When your dog vomits after a few hours of eating chocolate, then it is very likely due to poisoning. Vomiting is the body’s natural way of expelling foreign content. The good news is, vomiting will help your dog feel better if the quantity of chocolate consumed is low.
In most cases, vomiting is accompanied by diarrhea. This is also the body’s way of expelling the chocolate. Make sure your dog has access to water during this period to avoid dehydration. Yogurt or rice water can help the dog get through this phase. Contact your vet if the symptom persists.
Dogs get an unhealthy “high” from chocolate, especially with increased quantities. If your chihuahua suddenly keeps running around after taking chocolate, you should keep your vet close. This restlessness is followed by seizures in some cases and can lead to sudden death.
Increased Heart Rate
For severe chocolate poisoning cases, the dog may eventually die of a heart attack. Before that happens, the dog’s heart rate will increase abnormally. Call your vet once you notice the increase in heart rate.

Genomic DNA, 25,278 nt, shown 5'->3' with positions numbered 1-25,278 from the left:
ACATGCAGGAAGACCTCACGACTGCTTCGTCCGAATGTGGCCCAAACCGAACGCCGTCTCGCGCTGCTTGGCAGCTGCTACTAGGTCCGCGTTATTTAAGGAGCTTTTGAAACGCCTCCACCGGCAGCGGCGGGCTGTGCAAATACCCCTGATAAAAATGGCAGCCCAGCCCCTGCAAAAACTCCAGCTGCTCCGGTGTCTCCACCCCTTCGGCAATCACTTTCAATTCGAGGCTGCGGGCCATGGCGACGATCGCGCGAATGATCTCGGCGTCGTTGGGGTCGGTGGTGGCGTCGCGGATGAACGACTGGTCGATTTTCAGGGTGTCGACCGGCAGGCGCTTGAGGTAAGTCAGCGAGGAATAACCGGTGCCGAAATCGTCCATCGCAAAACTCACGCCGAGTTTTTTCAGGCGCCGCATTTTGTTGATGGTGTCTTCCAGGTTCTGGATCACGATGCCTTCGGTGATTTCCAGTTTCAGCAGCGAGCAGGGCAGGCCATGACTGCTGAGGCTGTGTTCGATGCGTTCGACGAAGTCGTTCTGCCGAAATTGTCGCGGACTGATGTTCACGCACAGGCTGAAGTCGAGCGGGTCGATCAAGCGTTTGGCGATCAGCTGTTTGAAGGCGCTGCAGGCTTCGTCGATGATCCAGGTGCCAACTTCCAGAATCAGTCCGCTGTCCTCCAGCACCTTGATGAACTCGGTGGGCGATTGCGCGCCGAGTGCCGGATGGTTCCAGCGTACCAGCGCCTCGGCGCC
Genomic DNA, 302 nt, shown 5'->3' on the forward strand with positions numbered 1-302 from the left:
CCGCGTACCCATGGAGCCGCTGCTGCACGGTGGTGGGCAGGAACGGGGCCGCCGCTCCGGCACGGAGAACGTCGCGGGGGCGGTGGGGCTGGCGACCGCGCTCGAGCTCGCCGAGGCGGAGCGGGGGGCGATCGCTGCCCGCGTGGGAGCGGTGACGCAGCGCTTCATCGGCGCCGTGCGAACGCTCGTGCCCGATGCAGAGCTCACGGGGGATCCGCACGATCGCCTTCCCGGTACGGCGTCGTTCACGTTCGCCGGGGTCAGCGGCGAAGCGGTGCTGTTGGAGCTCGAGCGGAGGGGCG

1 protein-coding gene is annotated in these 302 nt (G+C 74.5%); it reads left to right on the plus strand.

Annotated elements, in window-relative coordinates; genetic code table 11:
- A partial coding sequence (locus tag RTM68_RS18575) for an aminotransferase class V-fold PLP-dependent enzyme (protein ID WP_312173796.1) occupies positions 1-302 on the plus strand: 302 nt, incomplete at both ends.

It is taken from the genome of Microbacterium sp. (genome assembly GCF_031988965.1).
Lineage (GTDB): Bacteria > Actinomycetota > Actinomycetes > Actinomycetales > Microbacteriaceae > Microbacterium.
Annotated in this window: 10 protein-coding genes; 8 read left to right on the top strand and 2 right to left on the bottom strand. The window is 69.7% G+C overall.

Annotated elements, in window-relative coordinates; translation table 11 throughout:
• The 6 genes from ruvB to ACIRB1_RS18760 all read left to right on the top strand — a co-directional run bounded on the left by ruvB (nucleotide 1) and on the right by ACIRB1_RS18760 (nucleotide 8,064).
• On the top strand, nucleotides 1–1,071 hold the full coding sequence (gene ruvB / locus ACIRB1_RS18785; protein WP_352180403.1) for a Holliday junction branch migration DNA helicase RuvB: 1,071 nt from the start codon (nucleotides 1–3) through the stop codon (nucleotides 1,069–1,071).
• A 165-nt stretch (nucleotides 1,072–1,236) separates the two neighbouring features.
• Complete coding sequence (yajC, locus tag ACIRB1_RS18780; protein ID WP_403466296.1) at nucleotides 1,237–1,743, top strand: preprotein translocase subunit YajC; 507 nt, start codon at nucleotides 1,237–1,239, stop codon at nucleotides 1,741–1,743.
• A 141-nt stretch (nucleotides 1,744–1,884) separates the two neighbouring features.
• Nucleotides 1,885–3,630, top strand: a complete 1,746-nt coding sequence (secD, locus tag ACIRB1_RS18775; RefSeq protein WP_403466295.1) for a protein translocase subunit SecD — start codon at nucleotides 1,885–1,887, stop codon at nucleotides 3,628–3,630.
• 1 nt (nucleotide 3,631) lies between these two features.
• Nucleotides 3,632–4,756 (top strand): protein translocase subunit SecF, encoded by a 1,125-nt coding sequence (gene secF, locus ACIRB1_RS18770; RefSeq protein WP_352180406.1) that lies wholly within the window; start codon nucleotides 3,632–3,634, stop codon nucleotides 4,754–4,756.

Seizures and Muscle Tremors
In extreme cases of chocolate poisoning, the elevated heart rate is followed by body tremors and seizures. Older dogs or dogs with heart conditions are less likely to survive this stage of poisoning. Induce vomiting and call your vet as soon as you notice the signs.
Your dog may also present other symptoms such as increased urination, internal bleeding, fever, and even sudden collapse.
It is not enough to avoid chocolate bars. The main culprit in chocolate is theobromine. To completely avoid theobromine poisoning, you have to identify all foods with theobromine and keep your dog away from them.
Here are some of the popular foods that contain theobromine:
Cocoa is the major ingredient in chocolate that contains poisonous substances. Hence, all cocoa-based foods contain theobromine and may be potentially harmful to your dog. These foods include chocolate syrup, puddings, coffee mix, a dairy mix containing chocolate, and cereals containing cocoa amongst others.
Instant Tea Drinks
Tea is a cocoa-based food. This means it also contains theobromine and caffeine – albeit in smaller quantities. Ignore the cute eyes and think twice before you offer your breakfast to your dog.
Other foods containing theobromine include:
According to David Wolfe in his book “Naked Chocolate: The Astonishing Truth About the World’s Greatest Food,” yerba mate contains theobromine. The herb is used to make a tea-like beverage known as mate and tereré in Guarani. Yerba mate is found in various energy drinks. It is also common in most health stores due to its weight loss properties.